Some lessons about effective leadership can be learned at business school or through leadership training. Others can be extrapolated from personal experiences that go all the way back to our earliest bosses—the teachers we had in elementary school.
Current research on employee autonomy shows that employees who are empowered and trusted to find their own solutions to problems are happier, more productive, and less likely to leave for another job. And it doesn’t take a raft of research to conclude that micromanagement is toxic.
I could have told you that when I was 7.
Come back with me to the early 1970s, when bell bottoms were cool, appliances were avocado green, and ABBA was hip the first time around.
I was an artistic child. My parents stocked crayons and markers by the hundreds, and reams of outdated letterhead from Dad’s factory came home to me. I probably covered the backs of thousands of sheets of linen-textured paper with horses and princesses and houses and birds and butterflies and witches and dragons and flowers long before I hit Kindergarten.
In short: I really and truly loved creating colorful, pretty things with crayons and markers.
So…you wouldn’t think those very items would be the source of my first serious conduct infraction in Catholic school, would you?
Fast-forward to First Grade. I don’t remember a whole lot about it (I apparently shipped from the factory with an “Eternal-Sunshine-of-the-Spotless-Mind”-esque unhappy memory eraser). But one thing I do recall—and that I have used all my professional life as a cautionary tale—is the Lemon Yellow Incident.
First Grade curriculum being what it was, I was a bored child much of the day. Boredom does not make for excellent educational experiences. In reading class, I was frequently reprimanded for reading ahead while other children struggled to sound out words I’d already learned in Kindergarten.
And then there was…religion class. The goal: Learn about the life of Jesus. The primary teaching tool: a coloring book depicting the life of Jesus. Our religion teacher (let’s call her Sister X) insisted—demanded—that we color pages about of life of Jesus. You know, the usual: Manger. Wise men. Flight into Egypt. Wowing the elders in the temple. Getting scolded by Mary for wowing the elders.
This was, in the world according to Sister X, THE ONLY WAY to learn about the life of Jesus.
You’d think a kid with a 64-color box of crayons (built-in sharpener!) would be all over that assignment, right?
But no. No, see, I was already drawing my own pictures. I didn’t do coloring. What would be the point of just taking crayons to pictures somebody else had drawn? I could draw Mary and Joseph and Jesus and the Magi. Coloring was…stupid.
I ultimately handled this assignment in the way I would deal with unpleasant and seemingly irrational demands for the rest of my life: I procrastinated until the last possible minute.
The day the first coloring installment was due, I grabbed the first crayon my hand fell on—Lemon Yellow—and I scribbled all over every single page in the whole book. A year’s worth of pages, blanketed willy-nilly in one color, with no regard for lines and very little regard for anything else.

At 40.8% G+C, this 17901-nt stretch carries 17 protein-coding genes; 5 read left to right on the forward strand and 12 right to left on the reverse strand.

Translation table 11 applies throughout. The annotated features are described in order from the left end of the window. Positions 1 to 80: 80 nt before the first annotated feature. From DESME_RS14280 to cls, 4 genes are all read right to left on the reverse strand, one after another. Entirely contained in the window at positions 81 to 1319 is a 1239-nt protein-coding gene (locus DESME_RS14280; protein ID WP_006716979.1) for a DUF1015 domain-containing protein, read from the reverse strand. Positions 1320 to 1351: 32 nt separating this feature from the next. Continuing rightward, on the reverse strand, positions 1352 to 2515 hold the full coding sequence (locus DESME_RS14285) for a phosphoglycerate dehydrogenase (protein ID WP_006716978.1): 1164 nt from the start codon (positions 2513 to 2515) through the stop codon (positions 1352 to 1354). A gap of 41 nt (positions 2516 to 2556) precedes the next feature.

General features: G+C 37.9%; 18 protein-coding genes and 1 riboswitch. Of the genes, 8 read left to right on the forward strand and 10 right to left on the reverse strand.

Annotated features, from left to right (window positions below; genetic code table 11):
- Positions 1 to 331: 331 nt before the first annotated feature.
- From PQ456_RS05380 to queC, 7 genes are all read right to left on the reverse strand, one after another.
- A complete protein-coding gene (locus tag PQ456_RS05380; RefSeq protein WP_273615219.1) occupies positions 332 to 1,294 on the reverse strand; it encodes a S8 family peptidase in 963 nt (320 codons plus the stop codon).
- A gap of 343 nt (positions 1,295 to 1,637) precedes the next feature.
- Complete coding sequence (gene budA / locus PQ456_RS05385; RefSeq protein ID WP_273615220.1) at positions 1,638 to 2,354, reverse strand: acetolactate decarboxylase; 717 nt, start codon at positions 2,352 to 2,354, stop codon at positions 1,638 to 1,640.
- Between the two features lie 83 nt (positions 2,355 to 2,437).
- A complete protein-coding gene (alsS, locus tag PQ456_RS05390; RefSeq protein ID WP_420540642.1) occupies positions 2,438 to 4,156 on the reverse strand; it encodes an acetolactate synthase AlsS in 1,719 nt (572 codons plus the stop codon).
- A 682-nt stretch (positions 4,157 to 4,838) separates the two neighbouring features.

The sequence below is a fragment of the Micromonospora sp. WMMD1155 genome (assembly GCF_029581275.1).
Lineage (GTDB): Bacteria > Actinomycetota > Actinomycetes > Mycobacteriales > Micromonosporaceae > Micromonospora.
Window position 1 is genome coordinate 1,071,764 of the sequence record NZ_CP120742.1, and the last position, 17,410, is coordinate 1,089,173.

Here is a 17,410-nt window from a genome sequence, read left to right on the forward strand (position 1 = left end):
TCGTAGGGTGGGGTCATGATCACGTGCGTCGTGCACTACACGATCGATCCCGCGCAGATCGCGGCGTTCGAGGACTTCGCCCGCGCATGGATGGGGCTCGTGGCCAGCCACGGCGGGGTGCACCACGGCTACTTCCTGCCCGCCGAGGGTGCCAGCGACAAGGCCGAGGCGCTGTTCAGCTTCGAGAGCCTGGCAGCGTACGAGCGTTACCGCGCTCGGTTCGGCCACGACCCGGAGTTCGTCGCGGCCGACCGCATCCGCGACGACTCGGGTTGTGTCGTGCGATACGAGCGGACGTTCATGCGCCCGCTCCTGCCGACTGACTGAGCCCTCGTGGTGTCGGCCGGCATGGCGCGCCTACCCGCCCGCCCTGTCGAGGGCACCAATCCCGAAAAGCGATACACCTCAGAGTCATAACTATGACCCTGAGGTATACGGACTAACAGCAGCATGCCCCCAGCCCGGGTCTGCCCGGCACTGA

”There, Sister X!” I can hear my 7-year-old self thinking. “The stupid coloring book is stupid colored on every stupid page. Stupid.”
Now, technically, I had, in fact, completed the task. I had applied color on each assigned page. I hadn’t done so particularly well, or carefully, or attentively, and I certainly hadn’t paid any attention whatsoever to the scene I was scribbling over, so the entire point of the assignment (learn about the life of Jesus) was lost on me. But I had, in my own mind, done exactly what was required and given Sister X what she’d asked for.
Suffice it to say, this did not go over well.
Here’s the thing: Given the freedom to make artwork based on incidents from the life of Jesus, I’d probably have ended up creating a totally overblown, intricately illustrated, hand-sewn-with-yarn-lining little booklet. But ordered to Do Task Y According to Method Z, I shut down. I had no personal investment in the task, and could see no good reason to apply myself.
So how does this all lead back to management and leadership training?
With very rare exceptions, every employee brings unique talents and creativity to the workplace. Exceptional leaders create room for each team member to use those skills to meet the organization’s goals and solve problems in ways that may be unpredictable, but are nonetheless productive. They let people know what needs to be done, but they don’t prescribe how to do it, in excruciating, step-by-step detail.
Meanwhile, not-so-exceptional leaders—the ones who assign tasks and prescribe precise methods of completing them—are the Sister Xs of the workplace, demanding strict obedience and compliance while frequently losing sight of the bigger picture.
Leader Effectiveness Training teaches skills and tools that help good leaders communicate with their people clearly. That is an indispensable foundation for productive workplaces that thrive on shared responsibility, autonomy, and appropriate problem ownership.